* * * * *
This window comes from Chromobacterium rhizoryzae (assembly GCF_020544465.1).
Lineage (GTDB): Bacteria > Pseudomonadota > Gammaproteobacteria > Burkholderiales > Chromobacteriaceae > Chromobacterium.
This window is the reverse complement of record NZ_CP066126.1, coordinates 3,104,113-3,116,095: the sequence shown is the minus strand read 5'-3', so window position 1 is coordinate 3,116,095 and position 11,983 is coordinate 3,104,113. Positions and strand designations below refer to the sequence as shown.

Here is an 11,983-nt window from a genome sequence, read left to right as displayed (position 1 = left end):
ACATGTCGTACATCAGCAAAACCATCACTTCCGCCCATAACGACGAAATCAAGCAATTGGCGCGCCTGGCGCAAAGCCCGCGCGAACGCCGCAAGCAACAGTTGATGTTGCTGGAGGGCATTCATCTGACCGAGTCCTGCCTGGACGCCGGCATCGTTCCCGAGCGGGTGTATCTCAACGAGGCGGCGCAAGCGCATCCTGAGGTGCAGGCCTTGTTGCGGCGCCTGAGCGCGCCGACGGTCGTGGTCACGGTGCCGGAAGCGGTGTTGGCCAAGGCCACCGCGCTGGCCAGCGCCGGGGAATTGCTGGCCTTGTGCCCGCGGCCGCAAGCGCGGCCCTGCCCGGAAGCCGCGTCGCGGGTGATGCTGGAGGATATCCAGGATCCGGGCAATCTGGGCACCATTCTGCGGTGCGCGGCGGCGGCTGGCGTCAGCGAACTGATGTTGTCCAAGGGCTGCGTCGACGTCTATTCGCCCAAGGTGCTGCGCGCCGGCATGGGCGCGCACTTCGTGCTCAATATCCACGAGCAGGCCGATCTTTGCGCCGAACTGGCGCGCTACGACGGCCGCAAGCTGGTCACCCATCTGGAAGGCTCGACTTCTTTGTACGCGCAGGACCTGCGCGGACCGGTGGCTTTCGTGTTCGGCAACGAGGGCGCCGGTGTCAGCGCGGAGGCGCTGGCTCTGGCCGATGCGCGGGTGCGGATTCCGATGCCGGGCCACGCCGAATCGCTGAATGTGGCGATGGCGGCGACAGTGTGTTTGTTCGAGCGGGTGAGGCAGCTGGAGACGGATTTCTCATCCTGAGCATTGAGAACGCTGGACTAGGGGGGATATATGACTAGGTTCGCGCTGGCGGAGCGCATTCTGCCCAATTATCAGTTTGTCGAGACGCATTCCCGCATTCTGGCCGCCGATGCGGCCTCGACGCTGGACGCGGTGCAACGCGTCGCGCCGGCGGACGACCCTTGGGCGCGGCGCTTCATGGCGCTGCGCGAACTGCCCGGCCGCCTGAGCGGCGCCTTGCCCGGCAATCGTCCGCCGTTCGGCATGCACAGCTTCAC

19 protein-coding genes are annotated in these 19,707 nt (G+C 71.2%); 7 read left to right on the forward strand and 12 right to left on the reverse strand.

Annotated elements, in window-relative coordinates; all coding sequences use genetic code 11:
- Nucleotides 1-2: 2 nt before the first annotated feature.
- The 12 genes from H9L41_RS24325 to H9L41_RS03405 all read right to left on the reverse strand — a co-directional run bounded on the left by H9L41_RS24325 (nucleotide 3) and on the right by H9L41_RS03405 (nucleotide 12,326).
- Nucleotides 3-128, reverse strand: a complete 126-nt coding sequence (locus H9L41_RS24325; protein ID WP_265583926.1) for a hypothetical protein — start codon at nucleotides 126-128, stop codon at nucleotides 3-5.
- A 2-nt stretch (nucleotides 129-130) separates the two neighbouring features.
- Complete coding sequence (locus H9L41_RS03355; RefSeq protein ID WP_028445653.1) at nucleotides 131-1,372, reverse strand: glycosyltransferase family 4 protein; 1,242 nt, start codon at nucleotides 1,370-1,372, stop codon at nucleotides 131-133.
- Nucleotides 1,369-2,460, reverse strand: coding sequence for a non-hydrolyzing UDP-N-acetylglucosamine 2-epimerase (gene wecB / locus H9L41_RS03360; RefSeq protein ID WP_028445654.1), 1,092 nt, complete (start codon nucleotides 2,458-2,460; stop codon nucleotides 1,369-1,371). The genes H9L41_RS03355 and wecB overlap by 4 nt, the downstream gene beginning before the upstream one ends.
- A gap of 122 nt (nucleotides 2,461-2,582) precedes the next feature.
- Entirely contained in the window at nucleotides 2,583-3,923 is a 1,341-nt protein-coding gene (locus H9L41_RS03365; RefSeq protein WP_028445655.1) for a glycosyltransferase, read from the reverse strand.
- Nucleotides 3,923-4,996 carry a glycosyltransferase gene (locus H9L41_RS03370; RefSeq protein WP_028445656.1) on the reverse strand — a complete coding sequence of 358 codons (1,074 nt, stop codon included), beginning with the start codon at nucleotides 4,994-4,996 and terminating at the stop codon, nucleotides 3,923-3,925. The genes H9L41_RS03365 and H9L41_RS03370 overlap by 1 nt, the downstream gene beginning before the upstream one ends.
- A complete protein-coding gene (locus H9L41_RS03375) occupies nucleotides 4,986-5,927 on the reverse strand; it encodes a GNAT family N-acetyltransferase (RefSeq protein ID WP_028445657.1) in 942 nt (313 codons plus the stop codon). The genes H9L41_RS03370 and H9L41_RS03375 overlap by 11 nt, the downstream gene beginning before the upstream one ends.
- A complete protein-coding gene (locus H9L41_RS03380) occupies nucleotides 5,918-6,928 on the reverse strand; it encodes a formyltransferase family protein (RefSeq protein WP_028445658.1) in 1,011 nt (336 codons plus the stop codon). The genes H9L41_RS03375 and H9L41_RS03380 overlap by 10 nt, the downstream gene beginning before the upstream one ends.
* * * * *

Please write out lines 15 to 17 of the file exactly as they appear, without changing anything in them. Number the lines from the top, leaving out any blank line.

- Entirely contained in the window at nucleotides 2,583-3,923 is a 1,341-nt protein-coding gene (locus H9L41_RS03365; RefSeq protein WP_028445655.1) for a glycosyltransferase, read from the reverse strand.
- Nucleotides 3,923-4,996 carry a glycosyltransferase gene (locus H9L41_RS03370; RefSeq protein WP_028445656.1) on the reverse strand — a complete coding sequence of 358 codons (1,074 nt, stop codon included), beginning with the start codon at nucleotides 4,994-4,996 and terminating at the stop codon, nucleotides 3,923-3,925. The genes H9L41_RS03365 and H9L41_RS03370 overlap by 1 nt, the downstream gene beginning before the upstream one ends.
- A complete protein-coding gene (locus H9L41_RS03375) occupies nucleotides 4,986-5,927 on the reverse strand; it encodes a GNAT family N-acetyltransferase (RefSeq protein ID WP_028445657.1) in 942 nt (313 codons plus the stop codon). The genes H9L41_RS03370 and H9L41_RS03375 overlap by 11 nt, the downstream gene beginning before the upstream one ends.